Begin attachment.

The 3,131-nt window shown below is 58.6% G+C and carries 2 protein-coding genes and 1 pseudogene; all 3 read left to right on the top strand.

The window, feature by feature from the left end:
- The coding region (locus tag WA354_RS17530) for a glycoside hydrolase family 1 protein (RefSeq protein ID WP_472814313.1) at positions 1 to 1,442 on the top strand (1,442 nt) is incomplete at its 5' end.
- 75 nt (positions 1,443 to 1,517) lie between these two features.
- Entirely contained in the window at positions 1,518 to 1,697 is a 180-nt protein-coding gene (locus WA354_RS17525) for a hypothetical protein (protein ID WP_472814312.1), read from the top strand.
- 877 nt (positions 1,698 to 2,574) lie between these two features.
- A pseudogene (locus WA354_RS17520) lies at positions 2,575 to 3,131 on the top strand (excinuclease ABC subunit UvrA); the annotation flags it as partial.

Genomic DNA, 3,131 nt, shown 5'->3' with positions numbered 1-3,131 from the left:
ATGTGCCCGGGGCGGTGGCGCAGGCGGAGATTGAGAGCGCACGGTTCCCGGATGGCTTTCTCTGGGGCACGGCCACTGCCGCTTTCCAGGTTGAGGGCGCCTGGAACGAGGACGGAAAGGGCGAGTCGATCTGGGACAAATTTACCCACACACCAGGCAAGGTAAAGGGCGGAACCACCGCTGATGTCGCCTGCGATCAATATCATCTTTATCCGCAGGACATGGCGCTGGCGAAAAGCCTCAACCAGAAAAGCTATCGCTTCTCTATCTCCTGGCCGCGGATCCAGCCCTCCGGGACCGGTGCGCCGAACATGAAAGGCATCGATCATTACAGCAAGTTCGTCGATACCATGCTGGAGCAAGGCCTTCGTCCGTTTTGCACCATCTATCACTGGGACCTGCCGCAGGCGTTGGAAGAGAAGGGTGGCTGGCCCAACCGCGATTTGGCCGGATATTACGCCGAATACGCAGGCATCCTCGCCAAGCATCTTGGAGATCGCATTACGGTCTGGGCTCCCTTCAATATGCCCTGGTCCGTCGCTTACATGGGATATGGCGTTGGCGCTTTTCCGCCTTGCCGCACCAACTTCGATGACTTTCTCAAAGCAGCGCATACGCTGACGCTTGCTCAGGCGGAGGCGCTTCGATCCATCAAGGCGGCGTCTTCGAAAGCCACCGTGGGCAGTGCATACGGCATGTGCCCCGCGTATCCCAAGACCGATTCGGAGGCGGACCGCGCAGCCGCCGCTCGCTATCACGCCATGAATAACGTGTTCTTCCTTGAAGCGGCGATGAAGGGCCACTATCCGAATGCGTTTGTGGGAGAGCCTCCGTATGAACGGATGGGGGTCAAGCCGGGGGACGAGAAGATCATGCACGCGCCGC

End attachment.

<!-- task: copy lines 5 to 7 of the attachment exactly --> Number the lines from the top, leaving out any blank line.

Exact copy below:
- Entirely contained in the window at positions 1,518 to 1,697 is a 180-nt protein-coding gene (locus WA354_RS17525) for a hypothetical protein (protein ID WP_472814312.1), read from the top strand.
- 877 nt (positions 1,698 to 2,574) lie between these two features.
- A pseudogene (locus WA354_RS17520) lies at positions 2,575 to 3,131 on the top strand (excinuclease ABC subunit UvrA); the annotation flags it as partial.